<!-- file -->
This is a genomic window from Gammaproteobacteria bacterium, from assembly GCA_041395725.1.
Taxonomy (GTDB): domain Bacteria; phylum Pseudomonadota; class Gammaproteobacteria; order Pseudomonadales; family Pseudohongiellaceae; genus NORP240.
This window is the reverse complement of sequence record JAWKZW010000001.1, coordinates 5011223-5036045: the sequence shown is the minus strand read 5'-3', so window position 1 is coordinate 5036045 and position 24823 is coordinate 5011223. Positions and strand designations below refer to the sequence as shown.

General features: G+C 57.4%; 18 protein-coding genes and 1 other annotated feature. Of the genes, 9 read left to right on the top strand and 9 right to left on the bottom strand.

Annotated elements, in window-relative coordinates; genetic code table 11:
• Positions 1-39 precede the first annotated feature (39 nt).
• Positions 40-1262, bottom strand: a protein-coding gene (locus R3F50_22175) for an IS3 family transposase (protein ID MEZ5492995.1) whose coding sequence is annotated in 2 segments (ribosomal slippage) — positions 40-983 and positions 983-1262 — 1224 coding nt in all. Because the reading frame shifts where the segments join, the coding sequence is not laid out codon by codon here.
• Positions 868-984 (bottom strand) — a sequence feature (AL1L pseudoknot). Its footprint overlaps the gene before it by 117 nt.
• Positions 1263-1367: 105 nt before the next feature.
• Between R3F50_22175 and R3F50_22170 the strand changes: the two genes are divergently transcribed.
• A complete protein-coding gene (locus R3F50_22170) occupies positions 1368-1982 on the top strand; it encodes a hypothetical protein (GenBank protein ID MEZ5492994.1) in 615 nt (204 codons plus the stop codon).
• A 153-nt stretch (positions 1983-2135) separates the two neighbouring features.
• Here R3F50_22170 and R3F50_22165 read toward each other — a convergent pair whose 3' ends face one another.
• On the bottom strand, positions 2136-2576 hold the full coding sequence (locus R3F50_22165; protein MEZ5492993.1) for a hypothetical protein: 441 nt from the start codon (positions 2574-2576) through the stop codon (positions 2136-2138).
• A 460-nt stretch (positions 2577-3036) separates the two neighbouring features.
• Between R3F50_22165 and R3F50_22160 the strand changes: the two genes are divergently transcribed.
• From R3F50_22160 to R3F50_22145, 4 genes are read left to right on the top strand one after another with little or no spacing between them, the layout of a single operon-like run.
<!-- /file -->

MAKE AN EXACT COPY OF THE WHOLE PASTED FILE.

This is a genomic window from Gammaproteobacteria bacterium, from assembly GCA_041395725.1.
Taxonomy (GTDB): domain Bacteria; phylum Pseudomonadota; class Gammaproteobacteria; order Pseudomonadales; family Pseudohongiellaceae; genus NORP240.
This window is the reverse complement of sequence record JAWKZW010000001.1, coordinates 5011223-5036045: the sequence shown is the minus strand read 5'-3', so window position 1 is coordinate 5036045 and position 24823 is coordinate 5011223. Positions and strand designations below refer to the sequence as shown.

General features: G+C 57.4%; 18 protein-coding genes and 1 other annotated feature. Of the genes, 9 read left to right on the top strand and 9 right to left on the bottom strand.

Annotated elements, in window-relative coordinates; genetic code table 11:
• Positions 1-39 precede the first annotated feature (39 nt).
• Positions 40-1262, bottom strand: a protein-coding gene (locus R3F50_22175) for an IS3 family transposase (protein ID MEZ5492995.1) whose coding sequence is annotated in 2 segments (ribosomal slippage) — positions 40-983 and positions 983-1262 — 1224 coding nt in all. Because the reading frame shifts where the segments join, the coding sequence is not laid out codon by codon here.
• Positions 868-984 (bottom strand) — a sequence feature (AL1L pseudoknot). Its footprint overlaps the gene before it by 117 nt.
• Positions 1263-1367: 105 nt before the next feature.
• Between R3F50_22175 and R3F50_22170 the strand changes: the two genes are divergently transcribed.
• A complete protein-coding gene (locus R3F50_22170) occupies positions 1368-1982 on the top strand; it encodes a hypothetical protein (GenBank protein ID MEZ5492994.1) in 615 nt (204 codons plus the stop codon).
• A 153-nt stretch (positions 1983-2135) separates the two neighbouring features.
• Here R3F50_22170 and R3F50_22165 read toward each other — a convergent pair whose 3' ends face one another.
• On the bottom strand, positions 2136-2576 hold the full coding sequence (locus R3F50_22165; protein MEZ5492993.1) for a hypothetical protein: 441 nt from the start codon (positions 2574-2576) through the stop codon (positions 2136-2138).
• A 460-nt stretch (positions 2577-3036) separates the two neighbouring features.
• Between R3F50_22165 and R3F50_22160 the strand changes: the two genes are divergently transcribed.
• From R3F50_22160 to R3F50_22145, 4 genes are read left to right on the top strand one after another with little or no spacing between them, the layout of a single operon-like run.